For the last two years I've been hearing about Mark Gatiss from British horror fans who have been singing his praises as if he's the new "ace face" of horror. Having been very disappointed by "Crooked House" (2008), I was pretty much determined to hate the writer/actor responsible for that awfulness for all eternity.
I got the impression that Mark Gatiss was yet another of these so-called "horror experts" who the BBC likes to wheel onto every show that mentions the genre. In the '80s, we had the real big names of horror such as Christopher Lee, Peter Cushing, Donald Pleasence, and Clive Barker doing the chat show rounds, but something went horribly wrong in the '90s. When the BBC (and others) started forcing the John McCririck lookalike Kim Newman onto an unsuspecting public, it was time to either stop watching horror documentaries or kick the TV screen in to save yourself from dying by tweed suit overload and grinnygog-itis.
I don't really know where Kim Newman came from or how he ended up as the worst example of hairy-faced, British horror convention nerds. All I can say is that I bought his "Anno Dracula" novel and threw it away in disgust after only reading 4 pages. Horror fan or not, something about Kim Newman creeps me out and not in a good way. I couldn't concentrate on a single thing he said in interviews because I just wanted to punch the smug, self-satisfied smile right off his face. No, more than that, I wanted to see him get a damn good kicking live on TV.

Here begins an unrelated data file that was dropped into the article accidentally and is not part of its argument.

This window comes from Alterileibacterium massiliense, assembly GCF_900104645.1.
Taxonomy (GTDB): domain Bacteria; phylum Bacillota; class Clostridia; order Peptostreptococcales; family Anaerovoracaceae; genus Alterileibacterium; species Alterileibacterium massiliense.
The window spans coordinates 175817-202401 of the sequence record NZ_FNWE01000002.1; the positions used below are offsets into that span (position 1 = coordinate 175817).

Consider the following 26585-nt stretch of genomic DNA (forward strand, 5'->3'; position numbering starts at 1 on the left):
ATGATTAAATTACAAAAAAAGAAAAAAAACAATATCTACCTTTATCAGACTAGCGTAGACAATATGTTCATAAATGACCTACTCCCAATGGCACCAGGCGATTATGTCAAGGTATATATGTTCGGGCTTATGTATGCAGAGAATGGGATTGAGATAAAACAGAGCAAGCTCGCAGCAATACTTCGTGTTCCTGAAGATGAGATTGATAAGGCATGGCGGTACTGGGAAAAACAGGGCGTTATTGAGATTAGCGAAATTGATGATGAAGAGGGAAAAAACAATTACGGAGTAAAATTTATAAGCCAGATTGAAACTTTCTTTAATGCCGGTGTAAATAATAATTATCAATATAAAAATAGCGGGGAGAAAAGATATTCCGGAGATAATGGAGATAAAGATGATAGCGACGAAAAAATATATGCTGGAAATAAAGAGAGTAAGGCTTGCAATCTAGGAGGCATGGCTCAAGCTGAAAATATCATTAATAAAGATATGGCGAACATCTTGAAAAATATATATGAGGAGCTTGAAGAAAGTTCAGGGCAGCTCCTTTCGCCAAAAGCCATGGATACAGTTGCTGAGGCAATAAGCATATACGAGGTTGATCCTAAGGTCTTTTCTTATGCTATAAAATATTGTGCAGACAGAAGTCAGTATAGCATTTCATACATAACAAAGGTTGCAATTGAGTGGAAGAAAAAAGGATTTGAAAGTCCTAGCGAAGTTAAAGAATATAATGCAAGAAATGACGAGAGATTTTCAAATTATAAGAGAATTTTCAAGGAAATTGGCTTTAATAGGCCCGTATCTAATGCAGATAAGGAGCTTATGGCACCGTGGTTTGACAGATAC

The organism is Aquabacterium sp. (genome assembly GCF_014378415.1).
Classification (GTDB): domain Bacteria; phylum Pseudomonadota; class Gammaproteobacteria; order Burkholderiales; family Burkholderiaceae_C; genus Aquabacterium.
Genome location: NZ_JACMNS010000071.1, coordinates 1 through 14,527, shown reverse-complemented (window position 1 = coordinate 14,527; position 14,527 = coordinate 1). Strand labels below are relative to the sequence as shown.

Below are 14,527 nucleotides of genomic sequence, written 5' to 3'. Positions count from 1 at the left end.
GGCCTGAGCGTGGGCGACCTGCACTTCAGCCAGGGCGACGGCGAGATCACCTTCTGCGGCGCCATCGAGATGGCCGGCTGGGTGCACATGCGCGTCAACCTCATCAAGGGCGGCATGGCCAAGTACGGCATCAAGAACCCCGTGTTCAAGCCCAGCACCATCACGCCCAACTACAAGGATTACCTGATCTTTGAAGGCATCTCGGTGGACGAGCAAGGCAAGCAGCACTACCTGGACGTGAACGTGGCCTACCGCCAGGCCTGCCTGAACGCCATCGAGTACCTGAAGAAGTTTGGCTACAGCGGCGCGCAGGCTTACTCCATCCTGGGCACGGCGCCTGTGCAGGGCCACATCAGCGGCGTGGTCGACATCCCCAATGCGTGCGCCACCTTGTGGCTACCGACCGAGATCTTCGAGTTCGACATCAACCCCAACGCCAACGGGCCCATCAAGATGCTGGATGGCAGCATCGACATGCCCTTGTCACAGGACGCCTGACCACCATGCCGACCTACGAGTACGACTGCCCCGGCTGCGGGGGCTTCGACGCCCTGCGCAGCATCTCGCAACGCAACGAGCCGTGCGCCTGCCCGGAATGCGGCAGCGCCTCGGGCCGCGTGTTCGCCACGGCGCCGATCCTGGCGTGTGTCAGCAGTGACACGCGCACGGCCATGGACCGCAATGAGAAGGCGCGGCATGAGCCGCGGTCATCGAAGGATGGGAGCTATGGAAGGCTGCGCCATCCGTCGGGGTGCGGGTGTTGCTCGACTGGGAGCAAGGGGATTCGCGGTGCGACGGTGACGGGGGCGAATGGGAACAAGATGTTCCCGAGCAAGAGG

Thus, I assumed that the BBC's "A History of Horror with Mark Gatiss" was going to more of the same superficial crap presented by another constantly grinning weirdie-beardie who I wouldn't like. I was wrong.